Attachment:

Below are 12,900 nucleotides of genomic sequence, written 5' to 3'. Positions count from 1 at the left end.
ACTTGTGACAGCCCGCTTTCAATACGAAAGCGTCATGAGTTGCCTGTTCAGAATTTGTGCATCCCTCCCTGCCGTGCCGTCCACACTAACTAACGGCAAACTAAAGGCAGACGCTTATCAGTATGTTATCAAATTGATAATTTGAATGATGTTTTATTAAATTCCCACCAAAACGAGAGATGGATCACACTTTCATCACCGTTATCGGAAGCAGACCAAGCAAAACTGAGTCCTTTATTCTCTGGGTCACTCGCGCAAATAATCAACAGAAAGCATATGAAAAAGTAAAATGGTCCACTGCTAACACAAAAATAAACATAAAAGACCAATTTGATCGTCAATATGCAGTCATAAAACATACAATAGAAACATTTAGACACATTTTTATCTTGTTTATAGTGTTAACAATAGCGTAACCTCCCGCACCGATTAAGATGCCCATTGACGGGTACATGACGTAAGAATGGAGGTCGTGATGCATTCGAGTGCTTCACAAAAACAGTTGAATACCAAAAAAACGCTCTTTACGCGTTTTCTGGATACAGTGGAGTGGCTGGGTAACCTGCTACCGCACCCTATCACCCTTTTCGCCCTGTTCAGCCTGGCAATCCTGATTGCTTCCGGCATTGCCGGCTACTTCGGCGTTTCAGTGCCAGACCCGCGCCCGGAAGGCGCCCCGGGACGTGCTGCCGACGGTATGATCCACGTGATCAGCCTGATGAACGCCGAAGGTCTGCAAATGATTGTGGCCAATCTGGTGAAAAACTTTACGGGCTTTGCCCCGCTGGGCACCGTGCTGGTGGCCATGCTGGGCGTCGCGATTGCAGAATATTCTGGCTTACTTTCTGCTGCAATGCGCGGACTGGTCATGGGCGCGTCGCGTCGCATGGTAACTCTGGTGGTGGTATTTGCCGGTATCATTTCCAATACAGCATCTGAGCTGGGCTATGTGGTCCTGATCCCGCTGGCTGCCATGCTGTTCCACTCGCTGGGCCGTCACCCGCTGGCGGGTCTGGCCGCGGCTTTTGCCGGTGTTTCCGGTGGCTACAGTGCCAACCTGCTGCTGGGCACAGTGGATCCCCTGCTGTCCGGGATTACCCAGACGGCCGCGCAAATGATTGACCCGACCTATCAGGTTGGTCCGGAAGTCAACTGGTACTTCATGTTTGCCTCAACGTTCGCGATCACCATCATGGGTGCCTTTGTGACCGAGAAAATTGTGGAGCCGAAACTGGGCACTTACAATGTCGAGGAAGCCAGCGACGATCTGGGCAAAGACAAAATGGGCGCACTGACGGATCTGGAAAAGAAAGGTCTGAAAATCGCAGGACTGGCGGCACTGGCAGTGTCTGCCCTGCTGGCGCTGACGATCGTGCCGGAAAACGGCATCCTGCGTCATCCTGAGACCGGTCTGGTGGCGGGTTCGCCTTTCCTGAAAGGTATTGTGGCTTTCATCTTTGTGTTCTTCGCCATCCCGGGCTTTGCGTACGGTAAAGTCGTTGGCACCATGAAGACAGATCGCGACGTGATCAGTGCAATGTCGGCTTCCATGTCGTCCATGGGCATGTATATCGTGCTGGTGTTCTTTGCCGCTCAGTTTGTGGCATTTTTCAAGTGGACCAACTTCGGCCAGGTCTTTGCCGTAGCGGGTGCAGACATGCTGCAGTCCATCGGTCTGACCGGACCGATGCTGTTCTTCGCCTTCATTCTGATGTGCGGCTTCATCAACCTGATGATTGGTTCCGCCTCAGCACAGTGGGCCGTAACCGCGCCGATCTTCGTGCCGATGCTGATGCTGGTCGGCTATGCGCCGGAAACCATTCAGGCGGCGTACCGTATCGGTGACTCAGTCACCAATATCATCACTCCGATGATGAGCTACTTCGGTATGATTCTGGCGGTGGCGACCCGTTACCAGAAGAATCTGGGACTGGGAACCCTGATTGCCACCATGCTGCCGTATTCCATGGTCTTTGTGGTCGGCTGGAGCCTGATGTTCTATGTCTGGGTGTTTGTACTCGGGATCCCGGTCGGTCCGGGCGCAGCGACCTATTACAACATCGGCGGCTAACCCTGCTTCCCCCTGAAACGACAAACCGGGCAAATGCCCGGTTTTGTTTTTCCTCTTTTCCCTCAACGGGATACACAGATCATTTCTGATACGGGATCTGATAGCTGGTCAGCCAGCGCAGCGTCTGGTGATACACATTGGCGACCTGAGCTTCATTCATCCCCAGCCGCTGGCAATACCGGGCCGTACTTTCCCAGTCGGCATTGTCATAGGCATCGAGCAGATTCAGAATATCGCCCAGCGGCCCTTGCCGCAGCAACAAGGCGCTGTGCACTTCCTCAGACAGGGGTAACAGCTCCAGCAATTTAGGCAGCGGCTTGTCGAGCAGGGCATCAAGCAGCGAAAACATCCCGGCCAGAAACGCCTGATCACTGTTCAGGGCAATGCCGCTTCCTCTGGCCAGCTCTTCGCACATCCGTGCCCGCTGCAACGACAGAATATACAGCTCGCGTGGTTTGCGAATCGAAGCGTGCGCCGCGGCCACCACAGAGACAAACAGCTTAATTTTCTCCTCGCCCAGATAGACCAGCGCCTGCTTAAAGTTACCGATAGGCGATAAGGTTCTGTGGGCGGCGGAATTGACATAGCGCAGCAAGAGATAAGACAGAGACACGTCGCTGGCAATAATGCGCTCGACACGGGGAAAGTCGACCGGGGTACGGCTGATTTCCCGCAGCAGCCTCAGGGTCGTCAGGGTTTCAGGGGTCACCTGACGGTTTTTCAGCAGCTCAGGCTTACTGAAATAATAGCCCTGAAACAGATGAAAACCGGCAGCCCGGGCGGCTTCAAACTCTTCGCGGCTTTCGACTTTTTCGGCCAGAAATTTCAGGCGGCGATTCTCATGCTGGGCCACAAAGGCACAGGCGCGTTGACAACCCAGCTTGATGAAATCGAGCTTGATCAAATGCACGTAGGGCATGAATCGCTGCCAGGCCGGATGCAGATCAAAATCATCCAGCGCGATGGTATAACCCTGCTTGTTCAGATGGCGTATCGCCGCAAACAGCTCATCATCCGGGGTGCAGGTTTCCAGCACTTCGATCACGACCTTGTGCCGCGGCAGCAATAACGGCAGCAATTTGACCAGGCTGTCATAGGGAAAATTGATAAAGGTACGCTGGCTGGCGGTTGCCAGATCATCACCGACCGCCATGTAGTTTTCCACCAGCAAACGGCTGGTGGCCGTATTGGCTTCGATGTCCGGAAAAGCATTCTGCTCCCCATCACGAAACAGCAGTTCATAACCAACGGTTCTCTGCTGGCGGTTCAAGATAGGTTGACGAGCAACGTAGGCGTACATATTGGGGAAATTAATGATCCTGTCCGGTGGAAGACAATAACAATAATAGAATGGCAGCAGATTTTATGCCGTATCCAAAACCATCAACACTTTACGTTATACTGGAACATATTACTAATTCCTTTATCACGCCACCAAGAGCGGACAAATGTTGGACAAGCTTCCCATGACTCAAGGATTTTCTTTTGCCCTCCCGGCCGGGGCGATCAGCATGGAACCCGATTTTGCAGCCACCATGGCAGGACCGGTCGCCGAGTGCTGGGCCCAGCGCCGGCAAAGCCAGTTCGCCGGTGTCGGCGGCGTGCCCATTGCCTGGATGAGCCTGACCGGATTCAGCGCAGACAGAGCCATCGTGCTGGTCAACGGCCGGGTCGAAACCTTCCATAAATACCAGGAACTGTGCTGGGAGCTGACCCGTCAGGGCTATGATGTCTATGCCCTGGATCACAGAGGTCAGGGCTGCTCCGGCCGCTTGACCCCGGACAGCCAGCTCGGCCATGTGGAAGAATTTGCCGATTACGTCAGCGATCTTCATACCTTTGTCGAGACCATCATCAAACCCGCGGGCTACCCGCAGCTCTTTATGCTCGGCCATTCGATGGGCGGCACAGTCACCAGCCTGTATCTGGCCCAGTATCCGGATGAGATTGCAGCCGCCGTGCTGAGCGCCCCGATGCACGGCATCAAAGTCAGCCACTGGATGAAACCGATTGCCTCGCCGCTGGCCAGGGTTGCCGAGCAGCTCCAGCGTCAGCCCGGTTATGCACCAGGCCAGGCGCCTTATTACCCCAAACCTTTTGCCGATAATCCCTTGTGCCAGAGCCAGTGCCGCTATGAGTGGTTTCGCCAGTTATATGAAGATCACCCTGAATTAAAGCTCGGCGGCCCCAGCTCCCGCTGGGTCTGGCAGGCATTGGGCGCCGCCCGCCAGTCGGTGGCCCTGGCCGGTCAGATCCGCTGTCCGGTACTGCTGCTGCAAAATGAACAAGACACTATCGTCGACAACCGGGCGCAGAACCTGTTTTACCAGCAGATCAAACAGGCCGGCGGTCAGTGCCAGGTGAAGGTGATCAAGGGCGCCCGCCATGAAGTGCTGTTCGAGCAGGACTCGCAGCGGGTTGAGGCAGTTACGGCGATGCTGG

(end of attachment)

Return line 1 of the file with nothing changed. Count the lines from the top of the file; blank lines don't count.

Below are 12,900 nucleotides of genomic sequence, written 5' to 3'. Positions count from 1 at the left end.